Tankless water heaters are commonly known as instant water heaters or on-demand water heaters. This is because they only heat water when needed. This is opposed to traditional models where water in a tank is heated repeatedly to maintain temperature. Instead, they use high-power electric coils or gas burners to heat the water once an outlet is turned on.
They’re a relatively new appliance that helps make your home become more energy-efficient. Tankless water heaters take up a lot of energy to instantly heat the water as needed whereas traditional models with tanks continuously use energy to maintain the water’s warmth in the tank.
Due to their mechanism, they use energy only when needed, allowing you to save up to 22% on energy consumption.
In this article, we’ll cover the tankless water heater pros and cons to help you make an informed decision.
What are The Advantages of Tankless Water Heaters?
- 1 What are The Advantages of Tankless Water Heaters?
- 2 What are the Downsides of a Tankless Water Heater?
- 3 Final Words
Let’s hop into the pros of tankless water heaters:
Instant and Unlimited Supply of Hot Water
You can always rely on tankless water heaters to provide you with warm water almost immediately when you need them.
They feature a designated flowrate, i.e the amount of water they can heat in a given period. Provided that your warm water usage is within the capacity of your heater, then you are guaranteed a constant supply of hot water.
Lower Energy Costs in the Long Run
Despite being expensive, they are energy-efficient. This is because they only heat the water when needed, unlike traditional tank systems which continuously heat water in a tank to keep the water warm.
A tankless water system can save you up to 22% on energy consumption if you use 40 gallons of hot water per day. Meanwhile, you will only save 8-14 % of energy if your household uses more than 80 gallons of warm water.
You will save a couple of hundred dollars per annum on electricity or gas bills or several thousand dollars over the lifetime of your tankless water heater.
Tankless Water Heaters Take up Small Spaces.
Traditional water heating systems have tanks that occupy large floor spaces, which can be an inconvenience for small homes. However, tankless water systems only occupy a small fraction of this. The system is mounted onto a wall just like a breaker circuit. Technicians can even mount in inconspicuous locations such as closets.
Reduced Risks of Water Leakages and Damage.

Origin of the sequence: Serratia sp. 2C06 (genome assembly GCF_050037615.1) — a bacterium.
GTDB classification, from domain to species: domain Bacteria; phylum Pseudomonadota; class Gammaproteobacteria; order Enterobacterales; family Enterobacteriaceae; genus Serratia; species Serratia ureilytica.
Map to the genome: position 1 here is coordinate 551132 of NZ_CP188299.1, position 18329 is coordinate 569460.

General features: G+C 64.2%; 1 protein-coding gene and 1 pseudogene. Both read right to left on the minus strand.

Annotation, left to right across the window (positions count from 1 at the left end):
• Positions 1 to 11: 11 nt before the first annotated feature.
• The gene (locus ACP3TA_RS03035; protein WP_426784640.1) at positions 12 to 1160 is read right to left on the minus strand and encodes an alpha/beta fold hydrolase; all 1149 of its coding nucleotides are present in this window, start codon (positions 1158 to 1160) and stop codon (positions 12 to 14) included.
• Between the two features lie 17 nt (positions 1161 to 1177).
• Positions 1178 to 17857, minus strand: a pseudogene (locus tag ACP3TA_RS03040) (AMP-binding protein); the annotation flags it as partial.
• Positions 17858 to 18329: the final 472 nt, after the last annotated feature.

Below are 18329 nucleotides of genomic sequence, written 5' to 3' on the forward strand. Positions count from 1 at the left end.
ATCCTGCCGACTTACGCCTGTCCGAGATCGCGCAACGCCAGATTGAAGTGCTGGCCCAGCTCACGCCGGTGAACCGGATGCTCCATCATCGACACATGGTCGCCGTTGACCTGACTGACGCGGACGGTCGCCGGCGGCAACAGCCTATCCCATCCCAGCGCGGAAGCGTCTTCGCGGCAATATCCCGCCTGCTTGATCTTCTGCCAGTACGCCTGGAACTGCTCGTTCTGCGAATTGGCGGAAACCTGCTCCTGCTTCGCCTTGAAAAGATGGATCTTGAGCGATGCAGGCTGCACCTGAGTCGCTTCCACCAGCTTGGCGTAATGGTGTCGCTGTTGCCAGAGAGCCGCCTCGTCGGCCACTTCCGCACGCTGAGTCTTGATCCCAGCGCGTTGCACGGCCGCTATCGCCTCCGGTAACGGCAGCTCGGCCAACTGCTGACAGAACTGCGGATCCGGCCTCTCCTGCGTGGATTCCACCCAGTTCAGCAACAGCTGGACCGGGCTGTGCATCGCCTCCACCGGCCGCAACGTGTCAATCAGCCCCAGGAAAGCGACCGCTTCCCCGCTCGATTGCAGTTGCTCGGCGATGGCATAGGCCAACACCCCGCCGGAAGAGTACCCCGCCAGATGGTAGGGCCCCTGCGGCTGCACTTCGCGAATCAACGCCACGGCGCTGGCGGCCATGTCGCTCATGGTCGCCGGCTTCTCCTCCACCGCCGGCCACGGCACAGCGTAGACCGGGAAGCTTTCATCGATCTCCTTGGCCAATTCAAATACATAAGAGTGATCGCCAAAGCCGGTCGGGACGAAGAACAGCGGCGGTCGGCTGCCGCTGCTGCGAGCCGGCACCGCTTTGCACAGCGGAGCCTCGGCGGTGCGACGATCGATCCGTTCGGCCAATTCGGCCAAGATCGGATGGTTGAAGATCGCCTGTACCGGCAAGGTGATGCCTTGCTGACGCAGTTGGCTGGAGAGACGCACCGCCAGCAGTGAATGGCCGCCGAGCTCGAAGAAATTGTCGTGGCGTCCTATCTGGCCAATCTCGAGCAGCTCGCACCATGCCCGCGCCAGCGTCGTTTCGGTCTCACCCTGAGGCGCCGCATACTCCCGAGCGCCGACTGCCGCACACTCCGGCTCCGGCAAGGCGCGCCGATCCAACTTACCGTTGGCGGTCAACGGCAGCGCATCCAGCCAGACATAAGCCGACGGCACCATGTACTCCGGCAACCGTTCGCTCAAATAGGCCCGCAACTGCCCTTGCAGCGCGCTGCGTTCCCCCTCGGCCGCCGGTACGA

Tank-type heating systems face a high risk of leakages. This is because the minerals in the hard water will corrode the tank over time, causing it to leak or even flood your entire basement. Tankless water heaters have reduced the risks of flooding because they do not have a tank.
This does not mean that tankless water heaters are completely leakproof. They can run into problems that can causes leakages, but this occurrence is extremely rare.
Tankless Water Heaters Have a Long Life Expectancy.
Extended exposure to minerals in hard water limits the lifespan of tank-type heaters to only 12 years. However, tankless water heaters can last for more than 20 years if they are properly maintained.
Enjoy Longer Warranty Periods With Tankless Water Heaters.
Owners of tankless water heaters can enjoy a long warranty period. A typical warranty can run for up to 20 years because of the long lifespan of the heaters. During this period, you don’t even have to worry about repair or replacement costs.
What are the Downsides of a Tankless Water Heater?
Just like any system, tankless water heaters also have their disadvantages. Here are some of them:
The Initial Cost is High.
Investing in tankless water heaters requires higher capital than its tank-type counterparts. They need specialized installation which further increases the cost of labor.
On average, tankless water heaters can cost twice as much as traditional tank-type water heaters.
It May Require Additional Equipment
A water softener is often coupled with a tankless water heater so it operates smoothly. This addition increases the overall installation costs. The addition of a water softener will also nullify the space-saving benefit of tankless water heaters because water softeners may take up as much space as the tank-type water heater.
It Cannot Maintain Constant Temperature Between Appliances
Your tankless water heater may not be able to supply large amounts at the same time. In case you have several showers running at the same time in your house, the heater may not be able to supply heated water to all the outlets.
Simply put, a tankless water heater cannot supply warm water to several appliances in your house simultaneously. It can only provide a sustained supply of warm water that matches its flow rate.
It Relies on Electricity.
It is quite obvious that a power outage means that there would be no hot water for you.
Tankless water heaters use either electricity or gas to heat the water. You will not be able to use your gas heater because most gas tankless water heaters use electric regulators.
This is where tank-type water heaters become handy because you can still access hot water despite a power outage. After all, their insulated tanks can store hot water for several days.
There is a Possibility of Further Maintenance
You may be required to carry out additional maintenance on your tankless water heater so as not to void your warranty. You may be required to flush the system annually to limit the buildup of minerals that may cause leakages. The additional cost negates the savings made on power.
In this article, we have seen both the pros and cons of a tankless water heater. We have seen that the system is better suited for homes whose water usage is relatively low. However, tankless water heaters also have a longer lifespan, making it a great investment that gets better over time.